Movies Based on Books

I’m reading this article in the New York Times about Noah Baumbach’s forthcoming film Margot at the Wedding when I see this bit:

Two of his next projects, as it happens, are based on existing texts. He is co-writer of Mr. Anderson’s next film, an animated version of Roald Dahl’s “Fantastic Mr. Fox,” and he has been hired to write an adaptation of “The Emperor’s Children,” Claire Messud’s novel set among the floundering younger generation of New York literati, for Ron Howard to direct.

Excuse me? It’s not the Roald Dahl bit I question–they’re going to continue to make lame movies from his wonderful books for eons. It’s the Claire Messud bit. Directed by Ron Howard? Ugh. I thought the book good, but not as good as the critics claimed. I think that had to do with it coming out in a literary fiction vacuum. But Ron Howard? I’m expecting a mediocre rendition at best.

How crappy does Beowulf look? Maybe it will look better on the big screen?
And not to sound like a snot, but why are they adapting Julie & Julia for a movie? And why is Meryl Streep playing Julia Child? Yes, she is one of the finest actresses working today, but Julia Child? I think Julie Powell’s story worked as a blog, but not as well as a book. I found myself tired by the end. How is Nora Ephron going to work this into some cute love story anyway?

I shouldn’t complain. Several good books are being adapted into what look like great movies: No Country for Old Men (anyone see this yet?), Love in the Time of Cholera, and Atonement (on the fence about this one). Even the previews for The Golden Compass look pretty good. Anything y’all are excited about?

3 thoughts on “Movies Based on Books

  1. Jane

    I had to be dragged in to the theater to see Beowolf — but I was impressed. Like you, I thought the promos looked rather bad. It actually DID look better on a big screen, in 3D (we saw it at the IMAX). The “performances” were good. I thought they captured the spirit of the epic poem, but I will admit that I haven’t read it since high school, and even then I had a hard time with it, so I’m not the most reliable source here.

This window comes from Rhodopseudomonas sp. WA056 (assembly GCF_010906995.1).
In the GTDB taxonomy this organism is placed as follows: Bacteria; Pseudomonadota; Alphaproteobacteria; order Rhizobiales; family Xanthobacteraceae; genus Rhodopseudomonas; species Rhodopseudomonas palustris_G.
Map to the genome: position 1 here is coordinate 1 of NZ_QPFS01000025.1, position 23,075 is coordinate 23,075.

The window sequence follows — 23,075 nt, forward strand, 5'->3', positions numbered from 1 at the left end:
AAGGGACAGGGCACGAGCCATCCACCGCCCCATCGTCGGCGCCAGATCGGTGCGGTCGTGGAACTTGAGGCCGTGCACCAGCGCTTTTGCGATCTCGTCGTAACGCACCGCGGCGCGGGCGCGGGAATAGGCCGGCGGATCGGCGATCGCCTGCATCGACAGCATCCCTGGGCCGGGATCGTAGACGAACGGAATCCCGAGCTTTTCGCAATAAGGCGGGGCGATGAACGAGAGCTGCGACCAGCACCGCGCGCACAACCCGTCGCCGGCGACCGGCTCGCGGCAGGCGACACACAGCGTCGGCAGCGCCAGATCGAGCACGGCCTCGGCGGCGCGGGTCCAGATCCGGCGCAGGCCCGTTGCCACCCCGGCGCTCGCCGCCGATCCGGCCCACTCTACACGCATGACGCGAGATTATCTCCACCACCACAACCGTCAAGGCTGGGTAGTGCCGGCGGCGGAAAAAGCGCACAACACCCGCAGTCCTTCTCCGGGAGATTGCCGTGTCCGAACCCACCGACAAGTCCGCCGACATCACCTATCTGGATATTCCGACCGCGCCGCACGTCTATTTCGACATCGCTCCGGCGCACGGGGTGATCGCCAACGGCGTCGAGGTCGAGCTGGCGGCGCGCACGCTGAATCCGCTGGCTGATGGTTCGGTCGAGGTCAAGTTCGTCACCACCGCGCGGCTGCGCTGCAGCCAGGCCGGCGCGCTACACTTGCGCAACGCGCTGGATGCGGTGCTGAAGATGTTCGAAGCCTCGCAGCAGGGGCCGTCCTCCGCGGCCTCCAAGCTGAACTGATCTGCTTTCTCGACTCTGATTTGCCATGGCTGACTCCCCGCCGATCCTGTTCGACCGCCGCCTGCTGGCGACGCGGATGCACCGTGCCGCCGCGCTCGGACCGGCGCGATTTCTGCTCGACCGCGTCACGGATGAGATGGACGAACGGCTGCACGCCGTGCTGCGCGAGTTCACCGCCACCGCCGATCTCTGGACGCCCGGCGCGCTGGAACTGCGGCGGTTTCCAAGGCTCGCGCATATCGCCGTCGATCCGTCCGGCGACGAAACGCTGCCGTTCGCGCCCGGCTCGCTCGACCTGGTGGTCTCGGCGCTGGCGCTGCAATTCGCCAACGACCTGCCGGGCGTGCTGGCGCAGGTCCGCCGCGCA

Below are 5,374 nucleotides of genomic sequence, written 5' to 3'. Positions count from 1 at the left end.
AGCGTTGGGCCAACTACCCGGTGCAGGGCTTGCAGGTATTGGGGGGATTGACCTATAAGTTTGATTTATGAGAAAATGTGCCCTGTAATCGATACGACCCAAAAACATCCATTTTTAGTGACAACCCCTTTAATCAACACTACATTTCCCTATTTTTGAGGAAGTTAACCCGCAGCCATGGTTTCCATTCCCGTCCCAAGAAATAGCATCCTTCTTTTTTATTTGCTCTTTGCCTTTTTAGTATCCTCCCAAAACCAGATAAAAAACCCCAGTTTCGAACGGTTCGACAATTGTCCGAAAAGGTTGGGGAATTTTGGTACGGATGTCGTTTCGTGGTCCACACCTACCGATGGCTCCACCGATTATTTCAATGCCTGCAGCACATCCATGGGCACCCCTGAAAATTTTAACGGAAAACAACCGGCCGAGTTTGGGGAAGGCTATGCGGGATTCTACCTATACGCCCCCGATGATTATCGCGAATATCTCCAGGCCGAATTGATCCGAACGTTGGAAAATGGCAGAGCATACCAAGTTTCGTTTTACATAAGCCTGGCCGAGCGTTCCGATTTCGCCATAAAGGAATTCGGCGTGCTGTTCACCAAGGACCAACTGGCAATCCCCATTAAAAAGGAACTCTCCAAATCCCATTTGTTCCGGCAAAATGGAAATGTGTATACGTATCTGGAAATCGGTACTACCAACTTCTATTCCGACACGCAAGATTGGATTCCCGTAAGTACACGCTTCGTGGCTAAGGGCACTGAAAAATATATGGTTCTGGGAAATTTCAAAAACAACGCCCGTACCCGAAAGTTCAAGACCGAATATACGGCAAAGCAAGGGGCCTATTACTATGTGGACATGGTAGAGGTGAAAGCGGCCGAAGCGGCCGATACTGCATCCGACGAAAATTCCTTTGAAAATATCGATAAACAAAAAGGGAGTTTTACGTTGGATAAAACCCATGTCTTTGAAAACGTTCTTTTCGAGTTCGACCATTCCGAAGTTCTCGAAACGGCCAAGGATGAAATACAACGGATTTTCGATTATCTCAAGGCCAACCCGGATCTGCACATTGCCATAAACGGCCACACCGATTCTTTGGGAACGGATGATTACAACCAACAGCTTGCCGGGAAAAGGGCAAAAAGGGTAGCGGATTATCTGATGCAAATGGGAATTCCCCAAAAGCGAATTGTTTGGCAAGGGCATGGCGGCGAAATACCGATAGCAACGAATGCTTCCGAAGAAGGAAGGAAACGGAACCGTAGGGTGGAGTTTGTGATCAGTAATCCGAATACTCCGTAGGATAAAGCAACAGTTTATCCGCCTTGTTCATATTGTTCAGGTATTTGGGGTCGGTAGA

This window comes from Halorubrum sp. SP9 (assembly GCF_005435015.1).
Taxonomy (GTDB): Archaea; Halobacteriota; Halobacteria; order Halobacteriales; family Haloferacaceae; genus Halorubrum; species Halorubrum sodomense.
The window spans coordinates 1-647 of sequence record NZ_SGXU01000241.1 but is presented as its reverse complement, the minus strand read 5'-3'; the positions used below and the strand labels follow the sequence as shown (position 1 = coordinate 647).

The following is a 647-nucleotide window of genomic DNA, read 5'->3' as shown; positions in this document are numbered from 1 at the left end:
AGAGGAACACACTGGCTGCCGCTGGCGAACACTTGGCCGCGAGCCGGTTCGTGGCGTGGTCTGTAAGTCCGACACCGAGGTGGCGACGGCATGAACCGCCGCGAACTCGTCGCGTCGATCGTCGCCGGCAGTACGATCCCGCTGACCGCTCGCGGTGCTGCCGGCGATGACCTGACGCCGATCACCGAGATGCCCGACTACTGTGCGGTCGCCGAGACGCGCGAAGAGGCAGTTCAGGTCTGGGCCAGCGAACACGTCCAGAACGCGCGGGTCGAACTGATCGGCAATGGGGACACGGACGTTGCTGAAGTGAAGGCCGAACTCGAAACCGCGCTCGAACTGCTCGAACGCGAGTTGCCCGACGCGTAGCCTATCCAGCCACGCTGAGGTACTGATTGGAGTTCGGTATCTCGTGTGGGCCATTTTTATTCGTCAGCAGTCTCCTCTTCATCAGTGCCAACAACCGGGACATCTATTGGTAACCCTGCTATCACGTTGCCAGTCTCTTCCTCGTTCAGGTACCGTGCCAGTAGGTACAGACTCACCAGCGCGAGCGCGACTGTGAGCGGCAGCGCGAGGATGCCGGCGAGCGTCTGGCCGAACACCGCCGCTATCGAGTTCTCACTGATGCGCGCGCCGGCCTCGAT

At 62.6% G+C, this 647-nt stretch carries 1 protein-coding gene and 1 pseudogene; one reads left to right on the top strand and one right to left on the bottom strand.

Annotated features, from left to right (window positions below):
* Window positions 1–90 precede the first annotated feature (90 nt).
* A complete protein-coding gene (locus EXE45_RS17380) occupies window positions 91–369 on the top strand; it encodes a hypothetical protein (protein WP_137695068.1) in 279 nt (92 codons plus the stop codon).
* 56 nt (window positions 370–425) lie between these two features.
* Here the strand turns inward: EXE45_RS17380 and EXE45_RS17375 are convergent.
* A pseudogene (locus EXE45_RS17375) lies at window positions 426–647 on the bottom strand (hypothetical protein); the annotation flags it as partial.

Thanks for your entertaining posts!


  2. K.S.R. Kingworth

    I’d have to argue that movies and literature, as two distinct and separate genres, need to be approached from that standpoint–at least, for me to be able to endure a book-turned-movie transformation.

    And so, at this point, once I walk into a movie theatre, I try to separate myself from the book as much as possible. This (usually) allows me to enjoy the movie based on its visual, action-based, or dramatic impact.

    I do have to agree that most movie’s based on Roald Dahl’s books have been just plain miserable to watch. Shame. He’s one of my favorite author’s from childhood.

    I do look forward to The Golden Compass. I’m not sure what all the hype is about regarding the atheistic undercurrent. I don’t think most parents stopped their children from going to see the Harry Potter movies because of witchcraft and magic!

    If anything, The Golden Compass as a movie, might provide a good way for families to discuss theology.

    Thanks for the post, Megan. I just discovered your blog. What took me so long!


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